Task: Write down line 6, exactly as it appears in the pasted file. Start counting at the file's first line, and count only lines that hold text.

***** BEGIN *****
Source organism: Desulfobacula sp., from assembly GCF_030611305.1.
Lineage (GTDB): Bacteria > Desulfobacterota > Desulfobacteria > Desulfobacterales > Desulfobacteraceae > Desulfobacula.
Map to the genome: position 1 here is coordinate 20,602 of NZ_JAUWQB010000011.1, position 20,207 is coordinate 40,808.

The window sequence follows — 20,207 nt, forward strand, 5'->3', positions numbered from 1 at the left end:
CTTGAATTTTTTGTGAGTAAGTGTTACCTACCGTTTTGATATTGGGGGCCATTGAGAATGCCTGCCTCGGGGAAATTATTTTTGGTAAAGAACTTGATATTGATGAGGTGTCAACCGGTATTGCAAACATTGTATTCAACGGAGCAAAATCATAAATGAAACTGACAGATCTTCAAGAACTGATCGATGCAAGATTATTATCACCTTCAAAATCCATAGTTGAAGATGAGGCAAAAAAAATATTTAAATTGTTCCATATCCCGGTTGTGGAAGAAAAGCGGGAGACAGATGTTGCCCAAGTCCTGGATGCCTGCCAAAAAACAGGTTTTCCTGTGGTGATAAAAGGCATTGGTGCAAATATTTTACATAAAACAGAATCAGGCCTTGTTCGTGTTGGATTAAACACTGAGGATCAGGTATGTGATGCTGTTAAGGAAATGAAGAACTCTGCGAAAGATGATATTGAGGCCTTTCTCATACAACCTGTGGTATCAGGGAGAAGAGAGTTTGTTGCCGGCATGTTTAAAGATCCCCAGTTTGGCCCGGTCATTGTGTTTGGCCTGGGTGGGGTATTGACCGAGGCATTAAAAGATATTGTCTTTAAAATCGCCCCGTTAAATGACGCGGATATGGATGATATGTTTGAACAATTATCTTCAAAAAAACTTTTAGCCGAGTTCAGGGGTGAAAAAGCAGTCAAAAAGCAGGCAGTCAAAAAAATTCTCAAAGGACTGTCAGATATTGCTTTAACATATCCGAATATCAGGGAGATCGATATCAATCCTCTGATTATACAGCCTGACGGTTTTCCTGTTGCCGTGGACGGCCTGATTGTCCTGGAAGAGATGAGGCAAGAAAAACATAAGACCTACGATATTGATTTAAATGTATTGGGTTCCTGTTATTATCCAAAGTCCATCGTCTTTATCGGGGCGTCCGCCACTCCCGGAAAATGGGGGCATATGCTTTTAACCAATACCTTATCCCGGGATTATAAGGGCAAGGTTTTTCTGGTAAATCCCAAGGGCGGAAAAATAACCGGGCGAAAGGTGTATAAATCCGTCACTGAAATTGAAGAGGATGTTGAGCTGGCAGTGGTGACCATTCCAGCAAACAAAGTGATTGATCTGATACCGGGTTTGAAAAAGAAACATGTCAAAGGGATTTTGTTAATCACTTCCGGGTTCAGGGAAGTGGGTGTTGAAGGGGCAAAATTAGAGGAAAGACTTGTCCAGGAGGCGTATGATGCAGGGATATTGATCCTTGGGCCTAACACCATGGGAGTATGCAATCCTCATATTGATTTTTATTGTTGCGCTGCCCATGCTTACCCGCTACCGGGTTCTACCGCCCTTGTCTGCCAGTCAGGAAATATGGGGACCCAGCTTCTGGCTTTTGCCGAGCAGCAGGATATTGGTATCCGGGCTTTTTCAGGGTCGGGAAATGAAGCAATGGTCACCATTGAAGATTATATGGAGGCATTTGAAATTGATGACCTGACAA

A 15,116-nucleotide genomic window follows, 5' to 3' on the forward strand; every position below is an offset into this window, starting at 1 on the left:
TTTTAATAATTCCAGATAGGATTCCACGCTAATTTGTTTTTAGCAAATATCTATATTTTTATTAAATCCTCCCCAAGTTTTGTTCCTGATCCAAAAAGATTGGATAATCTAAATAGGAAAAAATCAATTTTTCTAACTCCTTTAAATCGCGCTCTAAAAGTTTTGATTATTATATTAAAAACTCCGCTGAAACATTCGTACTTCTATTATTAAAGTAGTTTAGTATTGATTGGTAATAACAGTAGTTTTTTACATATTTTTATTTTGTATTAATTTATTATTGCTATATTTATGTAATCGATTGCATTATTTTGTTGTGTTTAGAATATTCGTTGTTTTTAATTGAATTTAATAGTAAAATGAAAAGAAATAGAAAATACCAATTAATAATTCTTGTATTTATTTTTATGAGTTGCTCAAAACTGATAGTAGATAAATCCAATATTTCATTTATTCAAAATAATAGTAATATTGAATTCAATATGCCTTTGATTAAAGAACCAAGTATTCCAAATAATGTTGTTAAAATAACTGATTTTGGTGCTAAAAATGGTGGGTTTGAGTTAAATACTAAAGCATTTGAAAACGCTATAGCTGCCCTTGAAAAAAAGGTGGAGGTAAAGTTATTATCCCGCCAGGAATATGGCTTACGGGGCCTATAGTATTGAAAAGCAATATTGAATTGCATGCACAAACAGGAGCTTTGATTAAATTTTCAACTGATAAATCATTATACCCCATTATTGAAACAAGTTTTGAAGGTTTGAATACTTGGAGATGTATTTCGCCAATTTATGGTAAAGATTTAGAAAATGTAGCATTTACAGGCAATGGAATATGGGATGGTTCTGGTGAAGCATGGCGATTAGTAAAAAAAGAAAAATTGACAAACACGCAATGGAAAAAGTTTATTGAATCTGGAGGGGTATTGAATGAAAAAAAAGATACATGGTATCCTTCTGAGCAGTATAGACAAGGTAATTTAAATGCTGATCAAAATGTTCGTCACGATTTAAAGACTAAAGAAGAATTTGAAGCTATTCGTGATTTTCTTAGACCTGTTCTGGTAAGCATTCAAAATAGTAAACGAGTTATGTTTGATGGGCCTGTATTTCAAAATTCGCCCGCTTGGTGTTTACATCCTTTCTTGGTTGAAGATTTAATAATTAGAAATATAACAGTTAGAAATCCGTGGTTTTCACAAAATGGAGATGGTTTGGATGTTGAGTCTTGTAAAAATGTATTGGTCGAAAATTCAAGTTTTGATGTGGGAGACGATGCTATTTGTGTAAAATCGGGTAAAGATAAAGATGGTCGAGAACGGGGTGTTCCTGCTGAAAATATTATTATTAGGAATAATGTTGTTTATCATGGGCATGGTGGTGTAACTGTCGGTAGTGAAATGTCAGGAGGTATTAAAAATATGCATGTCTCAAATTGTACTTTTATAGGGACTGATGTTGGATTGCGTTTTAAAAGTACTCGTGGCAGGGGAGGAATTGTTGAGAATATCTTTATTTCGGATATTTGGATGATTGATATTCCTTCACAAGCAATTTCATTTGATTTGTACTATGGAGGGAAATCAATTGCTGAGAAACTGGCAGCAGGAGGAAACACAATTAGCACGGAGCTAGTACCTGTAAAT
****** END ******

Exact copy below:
A 15,116-nucleotide genomic window follows, 5' to 3' on the forward strand; every position below is an offset into this window, starting at 1 on the left: